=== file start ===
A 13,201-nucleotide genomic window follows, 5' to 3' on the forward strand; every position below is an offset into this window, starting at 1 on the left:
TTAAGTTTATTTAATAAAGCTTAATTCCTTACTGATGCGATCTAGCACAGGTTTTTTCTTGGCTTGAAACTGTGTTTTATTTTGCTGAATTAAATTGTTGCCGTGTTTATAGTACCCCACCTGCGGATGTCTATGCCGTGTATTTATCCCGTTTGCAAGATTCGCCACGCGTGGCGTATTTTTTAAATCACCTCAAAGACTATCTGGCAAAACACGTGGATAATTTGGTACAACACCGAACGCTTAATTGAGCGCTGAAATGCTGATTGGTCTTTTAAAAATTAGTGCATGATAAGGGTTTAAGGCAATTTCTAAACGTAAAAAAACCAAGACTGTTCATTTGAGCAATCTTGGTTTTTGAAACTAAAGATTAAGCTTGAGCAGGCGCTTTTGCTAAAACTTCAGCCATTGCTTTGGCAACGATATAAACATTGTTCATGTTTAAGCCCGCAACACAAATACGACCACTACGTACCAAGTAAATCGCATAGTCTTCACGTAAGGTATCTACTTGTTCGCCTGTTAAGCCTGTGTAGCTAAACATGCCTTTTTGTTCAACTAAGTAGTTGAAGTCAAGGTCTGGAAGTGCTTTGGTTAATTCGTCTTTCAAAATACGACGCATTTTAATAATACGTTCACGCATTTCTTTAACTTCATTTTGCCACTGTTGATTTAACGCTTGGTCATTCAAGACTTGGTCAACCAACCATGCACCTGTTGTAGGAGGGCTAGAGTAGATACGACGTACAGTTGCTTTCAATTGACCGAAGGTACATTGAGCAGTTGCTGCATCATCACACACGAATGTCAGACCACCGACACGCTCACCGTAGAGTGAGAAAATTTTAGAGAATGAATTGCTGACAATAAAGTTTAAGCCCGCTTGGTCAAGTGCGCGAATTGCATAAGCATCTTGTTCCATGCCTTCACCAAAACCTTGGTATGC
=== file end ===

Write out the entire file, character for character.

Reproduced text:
A 13,201-nucleotide genomic window follows, 5' to 3' on the forward strand; every position below is an offset into this window, starting at 1 on the left:
TTAAGTTTATTTAATAAAGCTTAATTCCTTACTGATGCGATCTAGCACAGGTTTTTTCTTGGCTTGAAACTGTGTTTTATTTTGCTGAATTAAATTGTTGCCGTGTTTATAGTACCCCACCTGCGGATGTCTATGCCGTGTATTTATCCCGTTTGCAAGATTCGCCACGCGTGGCGTATTTTTTAAATCACCTCAAAGACTATCTGGCAAAACACGTGGATAATTTGGTACAACACCGAACGCTTAATTGAGCGCTGAAATGCTGATTGGTCTTTTAAAAATTAGTGCATGATAAGGGTTTAAGGCAATTTCTAAACGTAAAAAAACCAAGACTGTTCATTTGAGCAATCTTGGTTTTTGAAACTAAAGATTAAGCTTGAGCAGGCGCTTTTGCTAAAACTTCAGCCATTGCTTTGGCAACGATATAAACATTGTTCATGTTTAAGCCCGCAACACAAATACGACCACTACGTACCAAGTAAATCGCATAGTCTTCACGTAAGGTATCTACTTGTTCGCCTGTTAAGCCTGTGTAGCTAAACATGCCTTTTTGTTCAACTAAGTAGTTGAAGTCAAGGTCTGGAAGTGCTTTGGTTAATTCGTCTTTCAAAATACGACGCATTTTAATAATACGTTCACGCATTTCTTTAACTTCATTTTGCCACTGTTGATTTAACGCTTGGTCATTCAAGACTTGGTCAACCAACCATGCACCTGTTGTAGGAGGGCTAGAGTAGATACGACGTACAGTTGCTTTCAATTGACCGAAGGTACATTGAGCAGTTGCTGCATCATCACACACGAATGTCAGACCACCGACACGCTCACCGTAGAGTGAGAAAATTTTAGAGAATGAATTGCTGACAATAAAGTTTAAGCCCGCTTGGTCAAGTGCGCGAATTGCATAAGCATCTTGTTCCATGCCTTCACCAAAACCTTGGTATGC